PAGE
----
Nuvigil, ADHD and depression

ay00vjwOn Tuesday my psychiatrist and I decided to up my Nuvigil dose from 150mg to 200mg. Also, I am tapering off of Seroquel since my clinical psychological evaluation diagnosed me with treatment resistant depression, Dysthymia and ADHD – ruling out my bipolar diagnoses.

The main symptom of my depression is apathy. Desire, no. Interest, no. Motivation, no. We are hoping that tapering off Seroquel will give me more energy throughout the day. I’m now using Trazadone 50mg as a sleep aide.

I am more and more aware of how my ADHD contributes to my depression. Nuvigil definitely helps, it is also much much smoother of a release than Vyvanse. However, Nuvigil does start strong and dip during the day for me, and during that dip I become unengaged, bored. It is these periods where my mind wonders into the depressive thoughts. If I not being aided with a stimulant my mind always wanders to the negative.

Stimulants impact dopamine, maybe my depression is caused by low dopamine levels. It would make so much sense. Stimulant based medications work to combat my depression in a way that nothing else has come close.

Of course, I am writing this blog on a day I took more than my prescribed amount of Nuvigil. I cut my last 150mg pill in half and took half on top of my 200mg pill. More is always better. I’m so weak. My psychiatrist even commented that I will likely be asking for an increased dose of Nuvigil in two weeks. That I tend to seek the maximum dose. I concurred. But I seek the maximum because more helps more.

Although, maybe I am just trying to justify past abuse of stimulants and current prescription for Nuvigil. I don’t know. I never know.

Current Medication: Nuvigil 200mg, Lamictal 200mg, Pristiq 100mg, Seroquel XR 100mg, Trazadone 50mg, Strattera 80mg


Nuvigil, ADHD and depression

6 thoughts on “Nuvigil, ADHD and depression

  1. What a very real blog you are penning!!!! I was misdiagnosed bipolar many, many years ago when in fact I was crashing into depression from years of crystal meth abuse. I ended up settling on Risperdal, (after the docs tried dozens of meds). The Risperdal, over the course of 11 or 12 years, caused me to grow breasts. At any rate, I never wanted to give up Risperdal for many years and remained on it even when others began to say, “You don’t need it” (and of course never listen to anyone who says that anyway who isn’t a doctor). At any rate, when I got sober (as in TOTALLY sober, instead of jumping from meth, to pot, to alcohol, to coke, to alcohol, to pot, which is what i did for 30 years), found a career I loved, and returned to physical fitness, now I am off EVERYTHING and life is great. I am sorry for what you are going through, but I must say, your blog is really, really good in terms of expressing the psychiatry parade one goes through. I settled on Risperdal and was afraid for a long time to give it up because I called it my “anti-negativity pill.” At least when I took it I was blank as opposed to pissed off. Other people never bought that I was “blank,” because eventually I adjusted to it and resumed my newspaper career, but the entire time I was on it I knew I was capable of much greater things and a better life, and I felt Risperdal was keeping me from attaining those goals. That said, it quelled the anger and the hurt for many years. So I guess one can numb the pain with booze and become a boozer or take Ripserdal and grow boobs. Kidding. Sort of. Illegal drugs and alcohol are bad, bad, bad, bad, and not the answer, I can tell you that. Anyhow, keep up the great work! I hope you can find something that makes you feel better and eventually you can reignite that fire in your belly for life, meds or no meds.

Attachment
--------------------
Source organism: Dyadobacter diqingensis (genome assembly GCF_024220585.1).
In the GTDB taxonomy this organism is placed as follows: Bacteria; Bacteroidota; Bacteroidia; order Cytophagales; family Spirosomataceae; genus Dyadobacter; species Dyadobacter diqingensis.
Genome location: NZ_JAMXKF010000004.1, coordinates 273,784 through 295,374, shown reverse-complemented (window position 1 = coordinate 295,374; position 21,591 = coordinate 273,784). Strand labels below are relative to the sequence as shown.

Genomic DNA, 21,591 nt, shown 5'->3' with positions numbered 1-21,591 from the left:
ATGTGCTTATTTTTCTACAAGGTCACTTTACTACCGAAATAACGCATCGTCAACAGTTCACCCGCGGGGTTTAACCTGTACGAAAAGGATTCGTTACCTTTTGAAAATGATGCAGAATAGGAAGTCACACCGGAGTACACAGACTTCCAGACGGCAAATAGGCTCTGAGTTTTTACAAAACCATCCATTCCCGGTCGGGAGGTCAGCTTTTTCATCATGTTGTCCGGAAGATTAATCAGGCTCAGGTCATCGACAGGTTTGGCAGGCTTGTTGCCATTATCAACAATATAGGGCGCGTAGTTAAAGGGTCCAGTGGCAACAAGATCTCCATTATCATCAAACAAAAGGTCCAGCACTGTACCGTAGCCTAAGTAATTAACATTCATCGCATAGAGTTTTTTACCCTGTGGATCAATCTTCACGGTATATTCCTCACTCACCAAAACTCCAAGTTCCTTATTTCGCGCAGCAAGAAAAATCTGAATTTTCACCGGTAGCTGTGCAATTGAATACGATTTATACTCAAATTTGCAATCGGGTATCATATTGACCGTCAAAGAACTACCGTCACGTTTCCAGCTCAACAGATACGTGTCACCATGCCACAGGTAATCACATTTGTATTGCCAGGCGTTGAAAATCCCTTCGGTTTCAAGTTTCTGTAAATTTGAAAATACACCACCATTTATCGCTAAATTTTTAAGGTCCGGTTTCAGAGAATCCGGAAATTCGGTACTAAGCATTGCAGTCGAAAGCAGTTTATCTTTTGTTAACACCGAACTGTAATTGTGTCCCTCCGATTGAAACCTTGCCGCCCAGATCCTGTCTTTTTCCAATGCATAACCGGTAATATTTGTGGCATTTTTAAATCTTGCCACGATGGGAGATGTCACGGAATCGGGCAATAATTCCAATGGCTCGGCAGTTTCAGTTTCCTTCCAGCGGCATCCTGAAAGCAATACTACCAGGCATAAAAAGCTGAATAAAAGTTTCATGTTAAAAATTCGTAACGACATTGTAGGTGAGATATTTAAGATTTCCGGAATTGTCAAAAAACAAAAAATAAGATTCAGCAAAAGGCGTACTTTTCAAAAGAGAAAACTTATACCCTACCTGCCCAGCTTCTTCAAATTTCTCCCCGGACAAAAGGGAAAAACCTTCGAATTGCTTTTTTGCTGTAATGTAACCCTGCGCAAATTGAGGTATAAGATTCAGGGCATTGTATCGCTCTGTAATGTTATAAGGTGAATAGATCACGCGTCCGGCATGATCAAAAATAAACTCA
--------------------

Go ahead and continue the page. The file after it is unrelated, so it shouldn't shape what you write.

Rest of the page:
Liked by 2 people

  2. God. Thanks for this, it helps me put all this in prospective. Although I feel my burdens are significant, I’m grateful I haven’t had to face all that you did. I appreciate the comment.


  3. I have also become very aware, recently, of how my ADD diagnosis plays/played a huge part in my mental health issues. I have wondered lately if I couldn’t taper off my topomax. However I usually find myself in trouble when we (doctors and I) mess around when things are working. So for now, full steam ahead. Great post. Thanks for sharing.

    Liked by 1 person

      1. I wonder? If you were diabetic would you feel the same way? My mother used to remind of that when I was very young (20 – seems so young now) when I first started medicine. Maybe because my grandmother was diabetic and seemed so normal I never thought much it… I don’t know. I struggle so much not identifying myself as my diagnosis. It is so hard! Isn’t it?


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